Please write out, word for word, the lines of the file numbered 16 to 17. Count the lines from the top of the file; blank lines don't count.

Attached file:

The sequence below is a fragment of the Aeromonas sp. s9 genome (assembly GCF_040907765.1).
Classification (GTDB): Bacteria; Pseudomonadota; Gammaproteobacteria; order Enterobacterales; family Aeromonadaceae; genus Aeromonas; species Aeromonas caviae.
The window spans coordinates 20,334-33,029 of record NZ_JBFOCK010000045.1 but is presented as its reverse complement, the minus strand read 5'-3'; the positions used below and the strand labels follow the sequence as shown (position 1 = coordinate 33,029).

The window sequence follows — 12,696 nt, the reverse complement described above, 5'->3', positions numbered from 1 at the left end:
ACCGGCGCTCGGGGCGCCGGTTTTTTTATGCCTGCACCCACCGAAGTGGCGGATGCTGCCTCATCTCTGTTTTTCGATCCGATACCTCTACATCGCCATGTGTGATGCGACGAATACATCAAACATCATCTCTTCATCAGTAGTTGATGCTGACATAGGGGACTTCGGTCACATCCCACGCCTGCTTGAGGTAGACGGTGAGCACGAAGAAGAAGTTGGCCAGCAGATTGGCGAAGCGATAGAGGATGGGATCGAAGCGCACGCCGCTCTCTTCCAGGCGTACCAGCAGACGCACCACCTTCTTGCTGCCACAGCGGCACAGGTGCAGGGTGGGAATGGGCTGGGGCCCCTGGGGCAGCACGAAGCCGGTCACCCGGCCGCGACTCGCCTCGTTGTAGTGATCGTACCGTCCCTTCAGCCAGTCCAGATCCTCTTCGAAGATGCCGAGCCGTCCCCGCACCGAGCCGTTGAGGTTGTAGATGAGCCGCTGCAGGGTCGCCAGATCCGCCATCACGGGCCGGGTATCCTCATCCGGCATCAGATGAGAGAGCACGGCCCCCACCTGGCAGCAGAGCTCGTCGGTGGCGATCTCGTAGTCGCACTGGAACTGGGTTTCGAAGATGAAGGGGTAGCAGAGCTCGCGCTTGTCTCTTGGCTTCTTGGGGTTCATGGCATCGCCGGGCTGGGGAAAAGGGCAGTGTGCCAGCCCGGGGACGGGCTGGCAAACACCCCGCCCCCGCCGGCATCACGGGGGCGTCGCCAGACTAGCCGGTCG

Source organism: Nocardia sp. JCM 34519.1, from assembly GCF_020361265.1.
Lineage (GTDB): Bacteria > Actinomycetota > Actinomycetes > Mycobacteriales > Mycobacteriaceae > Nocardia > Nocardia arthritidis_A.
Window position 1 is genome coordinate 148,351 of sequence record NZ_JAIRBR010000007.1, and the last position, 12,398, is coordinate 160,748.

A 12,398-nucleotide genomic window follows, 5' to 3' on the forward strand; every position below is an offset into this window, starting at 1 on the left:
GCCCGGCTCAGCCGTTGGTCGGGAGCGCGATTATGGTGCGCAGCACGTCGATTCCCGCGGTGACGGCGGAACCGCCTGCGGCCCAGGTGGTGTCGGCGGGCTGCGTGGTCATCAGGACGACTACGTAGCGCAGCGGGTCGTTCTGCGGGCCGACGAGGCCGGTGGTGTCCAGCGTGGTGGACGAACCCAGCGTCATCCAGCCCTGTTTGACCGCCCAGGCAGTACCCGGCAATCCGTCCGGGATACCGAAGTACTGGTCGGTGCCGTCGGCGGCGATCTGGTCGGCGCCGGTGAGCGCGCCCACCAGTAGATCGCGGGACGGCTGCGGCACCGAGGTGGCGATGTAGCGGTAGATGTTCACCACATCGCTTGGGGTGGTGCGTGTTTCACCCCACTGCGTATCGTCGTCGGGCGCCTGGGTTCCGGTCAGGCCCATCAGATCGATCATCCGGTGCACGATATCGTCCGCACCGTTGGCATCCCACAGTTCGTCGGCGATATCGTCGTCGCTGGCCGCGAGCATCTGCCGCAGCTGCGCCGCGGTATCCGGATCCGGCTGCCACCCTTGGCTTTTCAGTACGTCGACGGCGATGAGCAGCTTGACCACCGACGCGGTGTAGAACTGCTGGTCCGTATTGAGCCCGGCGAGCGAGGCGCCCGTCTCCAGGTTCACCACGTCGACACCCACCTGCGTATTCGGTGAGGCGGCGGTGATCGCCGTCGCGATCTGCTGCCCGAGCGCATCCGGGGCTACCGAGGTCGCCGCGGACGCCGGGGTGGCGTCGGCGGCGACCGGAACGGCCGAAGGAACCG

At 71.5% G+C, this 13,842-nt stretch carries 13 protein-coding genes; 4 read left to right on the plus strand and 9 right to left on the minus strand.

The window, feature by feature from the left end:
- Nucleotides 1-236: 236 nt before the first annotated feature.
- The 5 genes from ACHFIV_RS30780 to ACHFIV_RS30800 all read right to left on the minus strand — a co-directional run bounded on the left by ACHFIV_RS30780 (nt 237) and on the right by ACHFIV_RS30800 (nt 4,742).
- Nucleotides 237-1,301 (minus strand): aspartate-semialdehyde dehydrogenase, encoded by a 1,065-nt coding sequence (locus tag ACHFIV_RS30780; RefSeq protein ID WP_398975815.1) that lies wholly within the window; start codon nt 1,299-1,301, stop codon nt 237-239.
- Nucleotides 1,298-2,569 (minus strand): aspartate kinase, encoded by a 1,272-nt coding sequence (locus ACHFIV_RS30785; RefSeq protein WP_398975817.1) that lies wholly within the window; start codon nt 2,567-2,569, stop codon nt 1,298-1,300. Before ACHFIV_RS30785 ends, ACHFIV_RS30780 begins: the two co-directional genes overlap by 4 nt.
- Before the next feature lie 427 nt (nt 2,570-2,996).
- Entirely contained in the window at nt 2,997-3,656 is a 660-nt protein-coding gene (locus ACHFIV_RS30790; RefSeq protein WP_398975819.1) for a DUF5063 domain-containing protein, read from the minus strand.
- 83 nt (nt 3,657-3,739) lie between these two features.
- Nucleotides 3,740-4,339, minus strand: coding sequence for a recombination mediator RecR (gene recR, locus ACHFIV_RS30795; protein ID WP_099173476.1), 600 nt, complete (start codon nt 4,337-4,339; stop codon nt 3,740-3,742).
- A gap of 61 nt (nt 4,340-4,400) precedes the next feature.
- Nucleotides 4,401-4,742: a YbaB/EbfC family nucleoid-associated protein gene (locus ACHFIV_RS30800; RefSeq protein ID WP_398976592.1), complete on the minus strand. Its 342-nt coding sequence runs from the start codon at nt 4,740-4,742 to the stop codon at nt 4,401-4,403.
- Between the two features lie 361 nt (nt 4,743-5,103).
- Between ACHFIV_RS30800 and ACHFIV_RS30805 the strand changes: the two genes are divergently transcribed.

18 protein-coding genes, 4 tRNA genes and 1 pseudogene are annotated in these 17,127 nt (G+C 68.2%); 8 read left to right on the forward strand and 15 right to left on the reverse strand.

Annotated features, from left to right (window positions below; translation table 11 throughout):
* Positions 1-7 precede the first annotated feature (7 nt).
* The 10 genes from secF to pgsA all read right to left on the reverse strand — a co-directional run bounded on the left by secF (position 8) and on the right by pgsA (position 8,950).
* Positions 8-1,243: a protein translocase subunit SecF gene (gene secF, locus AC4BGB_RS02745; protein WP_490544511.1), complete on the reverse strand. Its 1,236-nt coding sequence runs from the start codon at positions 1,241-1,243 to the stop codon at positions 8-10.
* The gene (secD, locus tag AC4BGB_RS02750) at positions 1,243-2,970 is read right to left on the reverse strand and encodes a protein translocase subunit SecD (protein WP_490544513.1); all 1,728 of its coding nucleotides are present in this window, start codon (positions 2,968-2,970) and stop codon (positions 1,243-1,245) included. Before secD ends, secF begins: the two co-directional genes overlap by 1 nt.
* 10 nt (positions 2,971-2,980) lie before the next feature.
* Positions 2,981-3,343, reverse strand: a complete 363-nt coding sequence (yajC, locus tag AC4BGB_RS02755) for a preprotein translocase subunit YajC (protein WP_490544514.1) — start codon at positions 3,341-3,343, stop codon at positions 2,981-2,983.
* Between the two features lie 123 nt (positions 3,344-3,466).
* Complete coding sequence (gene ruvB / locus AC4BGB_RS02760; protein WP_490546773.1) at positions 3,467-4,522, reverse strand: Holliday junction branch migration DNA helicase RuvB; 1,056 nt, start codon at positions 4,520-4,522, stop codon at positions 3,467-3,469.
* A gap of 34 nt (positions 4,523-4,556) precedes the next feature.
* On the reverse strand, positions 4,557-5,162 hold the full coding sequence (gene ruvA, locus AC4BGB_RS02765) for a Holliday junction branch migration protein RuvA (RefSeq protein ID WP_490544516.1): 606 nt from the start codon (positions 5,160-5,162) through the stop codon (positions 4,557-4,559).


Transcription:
- Nucleotides 1,298-2,569 (minus strand): aspartate kinase, encoded by a 1,272-nt coding sequence (locus ACHFIV_RS30785; RefSeq protein WP_398975817.1) that lies wholly within the window; start codon nt 2,567-2,569, stop codon nt 1,298-1,300. Before ACHFIV_RS30785 ends, ACHFIV_RS30780 begins: the two co-directional genes overlap by 4 nt.
- Before the next feature lie 427 nt (nt 2,570-2,996).